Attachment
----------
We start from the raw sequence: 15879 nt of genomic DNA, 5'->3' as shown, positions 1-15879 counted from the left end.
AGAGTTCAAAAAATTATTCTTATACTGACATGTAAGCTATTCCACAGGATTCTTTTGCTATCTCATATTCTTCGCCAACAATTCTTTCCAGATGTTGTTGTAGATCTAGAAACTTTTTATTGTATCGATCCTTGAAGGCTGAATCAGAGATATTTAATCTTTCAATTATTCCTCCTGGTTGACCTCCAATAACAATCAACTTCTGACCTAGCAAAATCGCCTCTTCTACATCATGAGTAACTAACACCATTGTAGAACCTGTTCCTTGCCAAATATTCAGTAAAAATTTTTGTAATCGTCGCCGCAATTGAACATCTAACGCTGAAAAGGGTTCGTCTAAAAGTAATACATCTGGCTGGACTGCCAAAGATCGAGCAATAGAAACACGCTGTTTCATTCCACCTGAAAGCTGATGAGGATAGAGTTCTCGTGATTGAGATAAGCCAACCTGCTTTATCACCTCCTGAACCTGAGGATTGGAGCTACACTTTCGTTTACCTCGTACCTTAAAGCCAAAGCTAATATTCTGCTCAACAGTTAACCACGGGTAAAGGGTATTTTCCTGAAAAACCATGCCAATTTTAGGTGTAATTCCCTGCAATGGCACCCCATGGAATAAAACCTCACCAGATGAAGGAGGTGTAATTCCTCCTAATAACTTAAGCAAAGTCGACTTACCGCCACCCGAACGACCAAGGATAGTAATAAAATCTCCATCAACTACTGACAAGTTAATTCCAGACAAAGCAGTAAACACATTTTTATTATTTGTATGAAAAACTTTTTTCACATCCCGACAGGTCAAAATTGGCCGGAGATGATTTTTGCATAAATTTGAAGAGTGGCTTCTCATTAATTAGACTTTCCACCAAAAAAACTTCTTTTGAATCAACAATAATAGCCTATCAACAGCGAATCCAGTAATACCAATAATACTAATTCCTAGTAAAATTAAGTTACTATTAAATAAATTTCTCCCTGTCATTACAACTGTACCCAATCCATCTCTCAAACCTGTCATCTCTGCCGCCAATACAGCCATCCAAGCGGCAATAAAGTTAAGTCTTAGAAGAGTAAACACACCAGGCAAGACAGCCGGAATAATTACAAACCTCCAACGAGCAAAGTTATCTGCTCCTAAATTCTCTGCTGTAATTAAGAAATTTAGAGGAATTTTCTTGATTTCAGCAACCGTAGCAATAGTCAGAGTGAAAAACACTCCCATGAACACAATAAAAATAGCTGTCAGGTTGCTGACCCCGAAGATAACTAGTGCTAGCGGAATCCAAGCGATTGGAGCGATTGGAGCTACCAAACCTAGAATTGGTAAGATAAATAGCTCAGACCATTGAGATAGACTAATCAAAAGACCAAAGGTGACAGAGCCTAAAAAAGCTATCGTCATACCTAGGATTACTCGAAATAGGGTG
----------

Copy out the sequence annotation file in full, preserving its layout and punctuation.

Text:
We start from the raw sequence: 15879 nt of genomic DNA, 5'->3' as shown, positions 1-15879 counted from the left end.
AGAGTTCAAAAAATTATTCTTATACTGACATGTAAGCTATTCCACAGGATTCTTTTGCTATCTCATATTCTTCGCCAACAATTCTTTCCAGATGTTGTTGTAGATCTAGAAACTTTTTATTGTATCGATCCTTGAAGGCTGAATCAGAGATATTTAATCTTTCAATTATTCCTCCTGGTTGACCTCCAATAACAATCAACTTCTGACCTAGCAAAATCGCCTCTTCTACATCATGAGTAACTAACACCATTGTAGAACCTGTTCCTTGCCAAATATTCAGTAAAAATTTTTGTAATCGTCGCCGCAATTGAACATCTAACGCTGAAAAGGGTTCGTCTAAAAGTAATACATCTGGCTGGACTGCCAAAGATCGAGCAATAGAAACACGCTGTTTCATTCCACCTGAAAGCTGATGAGGATAGAGTTCTCGTGATTGAGATAAGCCAACCTGCTTTATCACCTCCTGAACCTGAGGATTGGAGCTACACTTTCGTTTACCTCGTACCTTAAAGCCAAAGCTAATATTCTGCTCAACAGTTAACCACGGGTAAAGGGTATTTTCCTGAAAAACCATGCCAATTTTAGGTGTAATTCCCTGCAATGGCACCCCATGGAATAAAACCTCACCAGATGAAGGAGGTGTAATTCCTCCTAATAACTTAAGCAAAGTCGACTTACCGCCACCCGAACGACCAAGGATAGTAATAAAATCTCCATCAACTACTGACAAGTTAATTCCAGACAAAGCAGTAAACACATTTTTATTATTTGTATGAAAAACTTTTTTCACATCCCGACAGGTCAAAATTGGCCGGAGATGATTTTTGCATAAATTTGAAGAGTGGCTTCTCATTAATTAGACTTTCCACCAAAAAAACTTCTTTTGAATCAACAATAATAGCCTATCAACAGCGAATCCAGTAATACCAATAATACTAATTCCTAGTAAAATTAAGTTACTATTAAATAAATTTCTCCCTGTCATTACAACTGTACCCAATCCATCTCTCAAACCTGTCATCTCTGCCGCCAATACAGCCATCCAAGCGGCAATAAAGTTAAGTCTTAGAAGAGTAAACACACCAGGCAAGACAGCCGGAATAATTACAAACCTCCAACGAGCAAAGTTATCTGCTCCTAAATTCTCTGCTGTAATTAAGAAATTTAGAGGAATTTTCTTGATTTCAGCAACCGTAGCAATAGTCAGAGTGAAAAACACTCCCATGAACACAATAAAAATAGCTGTCAGGTTGCTGACCCCGAAGATAACTAGTGCTAGCGGAATCCAAGCGATTGGAGCGATTGGAGCTACCAAACCTAGAATTGGTAAGATAAATAGCTCAGACCATTGAGATAGACTAATCAAAAGACCAAAGGTGACAGAGCCTAAAAAAGCTATCGTCATACCTAGGATTACTCGAAATAGGGTG